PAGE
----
Pennsylvania Sunday Hunting Expansion Bill Passes House

10/31/19 3:46 AM | by

Pennsylvania Sunday Hunting Expansion Bill Passes House

Pennsylvania Sunday Hunting Expansion Bill Passes House

Sportsmen in the Keystone State could see more open days in the woods next year under a new bill that advanced this week. (Photo: Pennsylvania Game Commission)


A bill that will open the woods to legal Sunday hunting in Pennsylvania passed the state House this week.

The measure, SB 147, passed the House without a single “no” vote on Wednesday and now heads back to the Pennsylvania Senate, for final approval, which is expected in mid-November. The move would legalize hunting on at least three Sundays throughout the year — which is three more than what the Commonwealth has currently.

The bill, supported by the Pennsylvania Game Commission, mandates the three Sundays to include one day during deer rifle season, one day during deer archery season and another day designated by the Commission.

Pennsylvania is one of just three states, along with Maine and Massachusetts, that maintain a total ban on Sunday hunting, an enduring remnant of old puritanical “blue laws.”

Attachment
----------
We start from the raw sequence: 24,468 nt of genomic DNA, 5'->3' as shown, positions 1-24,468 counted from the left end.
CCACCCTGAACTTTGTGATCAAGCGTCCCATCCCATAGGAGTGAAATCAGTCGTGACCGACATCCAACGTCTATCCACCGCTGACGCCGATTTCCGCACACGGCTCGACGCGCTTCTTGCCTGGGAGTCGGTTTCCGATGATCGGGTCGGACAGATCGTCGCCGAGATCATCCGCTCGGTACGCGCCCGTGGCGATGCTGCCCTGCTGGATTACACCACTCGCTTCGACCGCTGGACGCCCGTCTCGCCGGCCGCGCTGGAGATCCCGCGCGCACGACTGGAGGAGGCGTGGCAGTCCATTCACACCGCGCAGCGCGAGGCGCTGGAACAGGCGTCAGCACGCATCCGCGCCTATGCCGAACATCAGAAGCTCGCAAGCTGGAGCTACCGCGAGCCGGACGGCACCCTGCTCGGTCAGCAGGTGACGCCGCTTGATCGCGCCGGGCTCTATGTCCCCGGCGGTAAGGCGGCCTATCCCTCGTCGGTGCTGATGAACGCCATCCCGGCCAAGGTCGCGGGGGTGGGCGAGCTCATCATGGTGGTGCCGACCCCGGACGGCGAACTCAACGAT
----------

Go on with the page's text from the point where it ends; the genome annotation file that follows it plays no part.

A fiscal analysis by the state filed this week found that SB 147 would likely increase revenue for the Commonwealth’s Game Fund due to an expected increase in license sales. According to PCG, Pennsylvania saw 885,632 licensed hunters in 2017, the lowest number in a decade that began with 924,448 hunters in 2007.

Endorsed by Keystone State game clubs as well as Safari Club International and the National Rifle Association, pro-sporting groups argue that the expansion, if successful, will help turn around flagging hunter numbers.

“Many hunters are prevented from introducing their children or friends to hunting because it is difficult to find time and opportunities outside of the work or school week,” noted the NRA in a statement this week. “Countless hunters stop hunting because of this reality in our hectic lives. Senate Bill 147 seeks to increase Pennsylvania hunters’ ability to enjoy our hunting heritage and will improve hunter recruitment and retention efforts.”

The state Senate had previously passed the measure in an easy 36-14 vote in September and is expected to find easy concurrence with the House’s more recent vote. As currently written, the law would not take effect until 90 days after it’s signed by the governor. This means there will be no additional Sunday hunting opportunities until 2020.


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